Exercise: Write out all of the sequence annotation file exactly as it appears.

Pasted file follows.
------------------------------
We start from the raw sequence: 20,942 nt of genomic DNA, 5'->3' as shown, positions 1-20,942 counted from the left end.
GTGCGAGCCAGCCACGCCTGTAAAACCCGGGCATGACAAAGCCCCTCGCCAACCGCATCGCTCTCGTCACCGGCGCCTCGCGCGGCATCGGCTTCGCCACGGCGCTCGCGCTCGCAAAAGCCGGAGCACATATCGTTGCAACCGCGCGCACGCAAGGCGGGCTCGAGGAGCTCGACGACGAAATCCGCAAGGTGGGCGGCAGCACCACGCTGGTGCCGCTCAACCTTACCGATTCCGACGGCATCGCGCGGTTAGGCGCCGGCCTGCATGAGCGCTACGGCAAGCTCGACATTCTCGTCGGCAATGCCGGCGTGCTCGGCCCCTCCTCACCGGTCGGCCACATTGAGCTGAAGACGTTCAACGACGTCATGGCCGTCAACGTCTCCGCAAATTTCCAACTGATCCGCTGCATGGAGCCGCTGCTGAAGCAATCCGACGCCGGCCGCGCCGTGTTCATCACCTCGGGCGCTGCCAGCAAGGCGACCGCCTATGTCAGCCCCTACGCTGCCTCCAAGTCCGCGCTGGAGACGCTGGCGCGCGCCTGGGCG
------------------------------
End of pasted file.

We start from the raw sequence: 20,942 nt of genomic DNA, 5'->3' as shown, positions 1-20,942 counted from the left end.
GTGCGAGCCAGCCACGCCTGTAAAACCCGGGCATGACAAAGCCCCTCGCCAACCGCATCGCTCTCGTCACCGGCGCCTCGCGCGGCATCGGCTTCGCCACGGCGCTCGCGCTCGCAAAAGCCGGAGCACATATCGTTGCAACCGCGCGCACGCAAGGCGGGCTCGAGGAGCTCGACGACGAAATCCGCAAGGTGGGCGGCAGCACCACGCTGGTGCCGCTCAACCTTACCGATTCCGACGGCATCGCGCGGTTAGGCGCCGGCCTGCATGAGCGCTACGGCAAGCTCGACATTCTCGTCGGCAATGCCGGCGTGCTCGGCCCCTCCTCACCGGTCGGCCACATTGAGCTGAAGACGTTCAACGACGTCATGGCCGTCAACGTCTCCGCAAATTTCCAACTGATCCGCTGCATGGAGCCGCTGCTGAAGCAATCCGACGCCGGCCGCGCCGTGTTCATCACCTCGGGCGCTGCCAGCAAGGCGACCGCCTATGTCAGCCCCTACGCTGCCTCCAAGTCCGCGCTGGAGACGCTGGCGCGCGCCTGGGCG